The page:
• We cannot be the best organisation we can be if we do not understand and reflect the communities we serve, and we cannot find the solutions to the big issues in mental health, if diversity, equity, and inclusion has not been considered at every stage of our thought process and work.
  • We need to be intentional in ensuring we are learning continuously from what has gone well and what hasn’t and drawing insight from outside the Charity to inform our work.

What we will do

We want to be a progressive, efficient, and impactful funder. In the next few years, this will mean an increased focus on evaluation and learning and on developing systems and processes that support applicants, grantees, and our people to spend time on developing projects and not create unnecessary burden.

We want to increase the value we can gain in the design of our work and how we make decisions about funding by drawing on all types of expertise in mental health – from lived experience and that of carers to clinical and academic knowledge.

We have already made a visible commitment to DEI in our choices of work and in our employment practices, and over the next five years, we will deepen this commitment. We will develop further our inclusive grant-giving approach and build trust and partnership with organisations that can speak for and with the communities most impacted by mental illness.

Our people are central to our success. We have grown rapidly in 5 years and the next period will require a continued focus on the development of our culture and our view of what it means to be a high-performing team, ensuring we attract those who have the skills to help us continue to mature as an organisation, ensuring they feel valued and supported in their roles.

Sustainability goal

As society and the NHS continue to evolve, so will the demand for funding for mental health care.

We have a responsibility then to steward our funds effectively for the future, to extend our impact by working with others to increase funds available, and to amplify the impact of the work we fund.

Why this goal is important

We need to strike a balance between delivering impact now and ensuring we can support people who experience mental illness in decades to come. We are setting this plan in a period of major pressure on and fluctuation in national economies, increasing international conflict and growing urgency for climate action. We will need to make decisions about our investments and ambitions for the medium- and longer-term grant giving in this context.

This plan contains commitment to two major activities new to the Charity – fundraising beyond our partnership with KCL and influencing and amplification of learning from our work. To be successful in either of these areas requires setting the  foundations for that change that will continue well into the next strategic period.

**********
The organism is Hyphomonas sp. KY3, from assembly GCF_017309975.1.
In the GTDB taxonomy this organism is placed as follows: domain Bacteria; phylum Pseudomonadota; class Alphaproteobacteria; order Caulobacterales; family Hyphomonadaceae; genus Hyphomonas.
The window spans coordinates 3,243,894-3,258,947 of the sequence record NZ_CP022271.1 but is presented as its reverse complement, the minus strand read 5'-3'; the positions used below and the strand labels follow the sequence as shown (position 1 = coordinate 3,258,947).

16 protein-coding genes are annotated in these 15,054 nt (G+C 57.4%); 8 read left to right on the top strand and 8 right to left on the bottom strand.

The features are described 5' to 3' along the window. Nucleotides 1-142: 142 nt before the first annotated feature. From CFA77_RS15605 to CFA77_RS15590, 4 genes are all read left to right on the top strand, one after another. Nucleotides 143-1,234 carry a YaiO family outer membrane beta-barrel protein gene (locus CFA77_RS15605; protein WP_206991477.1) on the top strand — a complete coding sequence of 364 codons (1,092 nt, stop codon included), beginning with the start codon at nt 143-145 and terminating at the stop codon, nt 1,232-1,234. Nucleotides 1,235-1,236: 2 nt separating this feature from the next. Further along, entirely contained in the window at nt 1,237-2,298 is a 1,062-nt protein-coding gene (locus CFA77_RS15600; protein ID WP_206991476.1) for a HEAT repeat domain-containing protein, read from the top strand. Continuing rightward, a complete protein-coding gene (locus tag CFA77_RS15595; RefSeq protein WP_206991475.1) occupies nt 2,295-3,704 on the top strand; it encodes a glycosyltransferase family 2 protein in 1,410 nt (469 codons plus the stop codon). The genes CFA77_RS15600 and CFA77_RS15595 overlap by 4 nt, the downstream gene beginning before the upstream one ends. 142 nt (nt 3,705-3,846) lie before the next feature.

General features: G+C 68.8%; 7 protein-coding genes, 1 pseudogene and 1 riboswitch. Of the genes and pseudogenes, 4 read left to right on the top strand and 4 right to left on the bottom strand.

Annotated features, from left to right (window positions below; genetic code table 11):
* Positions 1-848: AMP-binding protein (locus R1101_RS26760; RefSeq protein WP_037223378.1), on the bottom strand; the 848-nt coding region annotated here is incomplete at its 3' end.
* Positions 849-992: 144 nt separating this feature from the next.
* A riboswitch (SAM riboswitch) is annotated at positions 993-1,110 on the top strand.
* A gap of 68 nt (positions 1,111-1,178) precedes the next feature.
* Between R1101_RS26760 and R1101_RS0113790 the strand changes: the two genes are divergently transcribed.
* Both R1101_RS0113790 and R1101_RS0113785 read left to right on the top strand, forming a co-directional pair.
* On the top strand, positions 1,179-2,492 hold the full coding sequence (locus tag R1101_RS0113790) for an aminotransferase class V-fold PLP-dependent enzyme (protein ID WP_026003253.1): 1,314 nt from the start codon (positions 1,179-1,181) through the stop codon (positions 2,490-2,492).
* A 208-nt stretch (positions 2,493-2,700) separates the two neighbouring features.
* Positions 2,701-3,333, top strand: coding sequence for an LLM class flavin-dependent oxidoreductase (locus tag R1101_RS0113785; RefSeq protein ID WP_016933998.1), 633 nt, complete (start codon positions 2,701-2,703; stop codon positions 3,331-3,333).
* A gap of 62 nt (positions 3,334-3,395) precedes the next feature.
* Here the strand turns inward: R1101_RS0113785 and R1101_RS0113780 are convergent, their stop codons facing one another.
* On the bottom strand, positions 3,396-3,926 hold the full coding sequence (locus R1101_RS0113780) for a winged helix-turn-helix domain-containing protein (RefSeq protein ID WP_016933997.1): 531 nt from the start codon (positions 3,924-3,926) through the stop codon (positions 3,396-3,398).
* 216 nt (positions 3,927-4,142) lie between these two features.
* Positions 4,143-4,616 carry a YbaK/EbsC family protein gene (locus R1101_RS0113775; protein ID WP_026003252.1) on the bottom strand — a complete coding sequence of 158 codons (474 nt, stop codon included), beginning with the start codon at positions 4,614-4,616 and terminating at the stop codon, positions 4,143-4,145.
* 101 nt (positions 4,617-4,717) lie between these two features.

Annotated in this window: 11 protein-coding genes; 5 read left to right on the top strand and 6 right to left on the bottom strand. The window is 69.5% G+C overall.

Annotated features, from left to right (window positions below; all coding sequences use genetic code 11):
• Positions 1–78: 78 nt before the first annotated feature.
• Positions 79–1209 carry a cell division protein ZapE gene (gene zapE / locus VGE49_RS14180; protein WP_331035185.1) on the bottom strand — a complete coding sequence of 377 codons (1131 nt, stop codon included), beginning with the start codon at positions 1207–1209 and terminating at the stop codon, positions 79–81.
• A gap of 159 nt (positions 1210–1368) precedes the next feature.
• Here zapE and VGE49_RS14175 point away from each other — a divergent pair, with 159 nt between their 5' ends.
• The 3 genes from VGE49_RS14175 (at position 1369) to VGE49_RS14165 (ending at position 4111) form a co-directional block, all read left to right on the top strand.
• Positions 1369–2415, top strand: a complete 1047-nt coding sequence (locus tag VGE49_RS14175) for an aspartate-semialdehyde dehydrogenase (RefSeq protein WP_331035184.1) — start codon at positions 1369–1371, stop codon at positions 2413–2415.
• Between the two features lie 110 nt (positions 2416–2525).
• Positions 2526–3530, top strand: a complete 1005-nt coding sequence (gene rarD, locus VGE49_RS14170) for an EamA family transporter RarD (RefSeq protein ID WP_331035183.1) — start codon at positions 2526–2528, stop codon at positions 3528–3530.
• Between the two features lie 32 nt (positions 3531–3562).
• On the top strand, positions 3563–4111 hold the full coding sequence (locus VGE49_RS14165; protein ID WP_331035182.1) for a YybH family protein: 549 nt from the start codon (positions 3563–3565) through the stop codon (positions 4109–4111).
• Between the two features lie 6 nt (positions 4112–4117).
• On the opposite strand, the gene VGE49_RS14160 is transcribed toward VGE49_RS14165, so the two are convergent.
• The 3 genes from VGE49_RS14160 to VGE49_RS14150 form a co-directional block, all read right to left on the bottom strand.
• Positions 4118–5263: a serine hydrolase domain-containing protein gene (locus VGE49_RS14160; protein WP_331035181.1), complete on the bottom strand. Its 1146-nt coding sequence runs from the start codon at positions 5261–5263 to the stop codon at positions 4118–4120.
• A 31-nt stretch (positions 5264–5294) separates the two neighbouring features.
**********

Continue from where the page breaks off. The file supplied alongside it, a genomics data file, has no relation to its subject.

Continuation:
What we will do

The last strategic plan period saw us move from a more passive to active management of our endowment, taking informed, strategic decisions about the portfolio as a whole. In this plan period we plan to continue to increase the value of the endowment and in parallel ensure that we are managing our assets within a clear appropriate ethical framework and with a plan for carbon emission reduction.

This strategic plan period will mark a move from aspiration to action in a number of areas which have a focus on long-term impact.

  • Maintain the real value of the endowment and be mindful of how our investments can have broader impacts on society and the environment.
  • Deliver the first phase of our fundraising strategy including the next phase of work to generate funds for the Kings Maudsley Partnership and initiatives beyond this developed with SLaM.
  • Build our credibility, visibility, and relationships to lay the foundations to extend the impact of the work we fund. We will commit time and energy to increasing recognition and engagement in the wider Mental Health sector to achieve our ambitions for national impact.

Read more on how we will achieve our Strategy

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    About us

    Maudsley Charity works in partnership with South London and Maudsley NHS Foundation Trust and the Institute of Psychiatry, Psychology and Neuroscience, King’s College London to promote positive change...

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    Diversity, Equality and Inclusion

    As an organisation we are working to achieve positive change together with those who share our values and commitment.